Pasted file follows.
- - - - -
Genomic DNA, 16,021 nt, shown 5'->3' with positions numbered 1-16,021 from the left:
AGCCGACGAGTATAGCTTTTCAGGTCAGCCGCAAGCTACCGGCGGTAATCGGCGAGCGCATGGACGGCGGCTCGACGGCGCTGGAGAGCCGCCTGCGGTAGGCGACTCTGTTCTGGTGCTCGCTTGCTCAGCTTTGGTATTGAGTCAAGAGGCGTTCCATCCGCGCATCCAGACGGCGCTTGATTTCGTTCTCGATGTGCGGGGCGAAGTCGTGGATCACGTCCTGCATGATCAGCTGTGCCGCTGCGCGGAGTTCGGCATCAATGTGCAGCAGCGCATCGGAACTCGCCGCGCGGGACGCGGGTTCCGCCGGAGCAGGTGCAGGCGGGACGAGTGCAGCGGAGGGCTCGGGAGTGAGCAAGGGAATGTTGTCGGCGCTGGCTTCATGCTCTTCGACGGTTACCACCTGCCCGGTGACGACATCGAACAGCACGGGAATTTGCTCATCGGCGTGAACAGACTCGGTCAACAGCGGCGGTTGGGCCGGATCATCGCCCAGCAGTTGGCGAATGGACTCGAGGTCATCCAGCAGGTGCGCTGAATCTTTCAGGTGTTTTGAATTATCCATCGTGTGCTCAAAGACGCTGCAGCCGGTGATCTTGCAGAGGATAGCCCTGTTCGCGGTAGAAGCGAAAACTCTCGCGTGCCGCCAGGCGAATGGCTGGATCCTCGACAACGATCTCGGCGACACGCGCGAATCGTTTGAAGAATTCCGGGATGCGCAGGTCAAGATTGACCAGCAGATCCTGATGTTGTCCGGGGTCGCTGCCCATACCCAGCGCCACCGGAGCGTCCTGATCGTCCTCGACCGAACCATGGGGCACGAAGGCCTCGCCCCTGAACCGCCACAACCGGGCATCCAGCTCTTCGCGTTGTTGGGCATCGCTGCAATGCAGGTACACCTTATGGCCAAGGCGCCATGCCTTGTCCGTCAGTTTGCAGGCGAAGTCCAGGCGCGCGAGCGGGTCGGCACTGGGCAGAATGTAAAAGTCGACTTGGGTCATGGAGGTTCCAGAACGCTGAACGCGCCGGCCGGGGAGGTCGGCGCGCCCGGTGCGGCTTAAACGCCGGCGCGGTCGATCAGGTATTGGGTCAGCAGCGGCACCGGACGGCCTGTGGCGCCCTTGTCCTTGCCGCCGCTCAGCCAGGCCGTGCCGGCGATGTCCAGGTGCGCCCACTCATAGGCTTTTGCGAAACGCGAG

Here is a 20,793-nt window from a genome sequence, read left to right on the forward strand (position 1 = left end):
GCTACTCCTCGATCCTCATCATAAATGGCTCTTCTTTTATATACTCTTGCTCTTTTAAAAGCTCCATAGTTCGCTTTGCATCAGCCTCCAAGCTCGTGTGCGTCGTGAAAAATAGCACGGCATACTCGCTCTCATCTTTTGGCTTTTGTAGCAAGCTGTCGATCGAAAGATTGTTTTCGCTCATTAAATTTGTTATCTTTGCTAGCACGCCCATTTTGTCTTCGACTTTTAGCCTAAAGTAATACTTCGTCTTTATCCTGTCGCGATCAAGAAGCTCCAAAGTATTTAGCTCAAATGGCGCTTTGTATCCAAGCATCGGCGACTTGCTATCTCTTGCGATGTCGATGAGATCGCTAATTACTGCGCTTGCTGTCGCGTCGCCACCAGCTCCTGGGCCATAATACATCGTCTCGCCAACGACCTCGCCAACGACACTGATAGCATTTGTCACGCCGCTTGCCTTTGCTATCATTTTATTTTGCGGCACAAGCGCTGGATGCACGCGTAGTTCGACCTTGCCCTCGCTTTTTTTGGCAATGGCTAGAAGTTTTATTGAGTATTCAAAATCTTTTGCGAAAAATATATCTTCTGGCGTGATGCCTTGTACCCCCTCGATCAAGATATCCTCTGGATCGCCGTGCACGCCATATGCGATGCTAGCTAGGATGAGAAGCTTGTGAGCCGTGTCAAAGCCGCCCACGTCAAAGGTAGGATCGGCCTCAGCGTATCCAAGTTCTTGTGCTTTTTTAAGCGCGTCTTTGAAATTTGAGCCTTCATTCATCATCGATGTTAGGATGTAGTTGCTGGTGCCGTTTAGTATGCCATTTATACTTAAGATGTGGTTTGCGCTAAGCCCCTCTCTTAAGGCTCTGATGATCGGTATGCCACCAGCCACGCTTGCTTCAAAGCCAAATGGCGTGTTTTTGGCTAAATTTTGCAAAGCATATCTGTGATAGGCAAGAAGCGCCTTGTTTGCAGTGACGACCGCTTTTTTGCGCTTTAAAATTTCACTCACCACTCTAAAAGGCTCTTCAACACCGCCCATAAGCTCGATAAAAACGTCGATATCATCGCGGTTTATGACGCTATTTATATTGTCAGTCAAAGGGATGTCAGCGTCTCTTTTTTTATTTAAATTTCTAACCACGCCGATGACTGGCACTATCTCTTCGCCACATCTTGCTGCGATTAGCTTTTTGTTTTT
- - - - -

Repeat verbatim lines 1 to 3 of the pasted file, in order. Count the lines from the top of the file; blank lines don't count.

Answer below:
Genomic DNA, 16,021 nt, shown 5'->3' with positions numbered 1-16,021 from the left:
AGCCGACGAGTATAGCTTTTCAGGTCAGCCGCAAGCTACCGGCGGTAATCGGCGAGCGCATGGACGGCGGCTCGACGGCGCTGGAGAGCCGCCTGCGGTAGGCGACTCTGTTCTGGTGCTCGCTTGCTCAGCTTTGGTATTGAGTCAAGAGGCGTTCCATCCGCGCATCCAGACGGCGCTTGATTTCGTTCTCGATGTGCGGGGCGAAGTCGTGGATCACGTCCTGCATGATCAGCTGTGCCGCTGCGCGGAGTTCGGCATCAATGTGCAGCAGCGCATCGGAACTCGCCGCGCGGGACGCGGGTTCCGCCGGAGCAGGTGCAGGCGGGACGAGTGCAGCGGAGGGCTCGGGAGTGAGCAAGGGAATGTTGTCGGCGCTGGCTTCATGCTCTTCGACGGTTACCACCTGCCCGGTGACGACATCGAACAGCACGGGAATTTGCTCATCGGCGTGAACAGACTCGGTCAACAGCGGCGGTTGGGCCGGATCATCGCCCAGCAGTTGGCGAATGGACTCGAGGTCATCCAGCAGGTGCGCTGAATCTTTCAGGTGTTTTGAATTATCCATCGTGTGCTCAAAGACGCTGCAGCCGGTGATCTTGCAGAGGATAGCCCTGTTCGCGGTAGAAGCGAAAACTCTCGCGTGCCGCCAGGCGAATGGCTGGATCCTCGACAACGATCTCGGCGACACGCGCGAATCGTTTGAAGAATTCCGGGATGCGCAGGTCAAGATTGACCAGCAGATCCTGATGTTGTCCGGGGTCGCTGCCCATACCCAGCGCCACCGGAGCGTCCTGATCGTCCTCGACCGAACCATGGGGCACGAAGGCCTCGCCCCTGAACCGCCACAACCGGGCATCCAGCTCTTCGCGTTGTTGGGCATCGCTGCAATGCAGGTACACCTTATGGCCAAGGCGCCATGCCTTGTCCGTCAGTTTGCAGGCGAAGTCCAGGCGCGCGAGCGGGTCGGCACTGGGCAGAATGTAAAAGTCGACTTGGGTCATGGAGGTTCCAGAACGCTGAACGCGCCGGCCGGGGAGGTCGGCGCGCCCGGTGCGGCTTAAACGCCGGCGCGGTCGATCAGGTATTGGGTCAGCAGCGGCACCGGACGGCCTGTGGCGCCCTTGTCCTTGCCGCCGCTCAGCCAGGCCGTGCCGGCGATGTCCAGGTGCGCCCACTCATAGGCTTTTGCGAAACGCGAG

Here is a 20,793-nt window from a genome sequence, read left to right on the forward strand (position 1 = left end):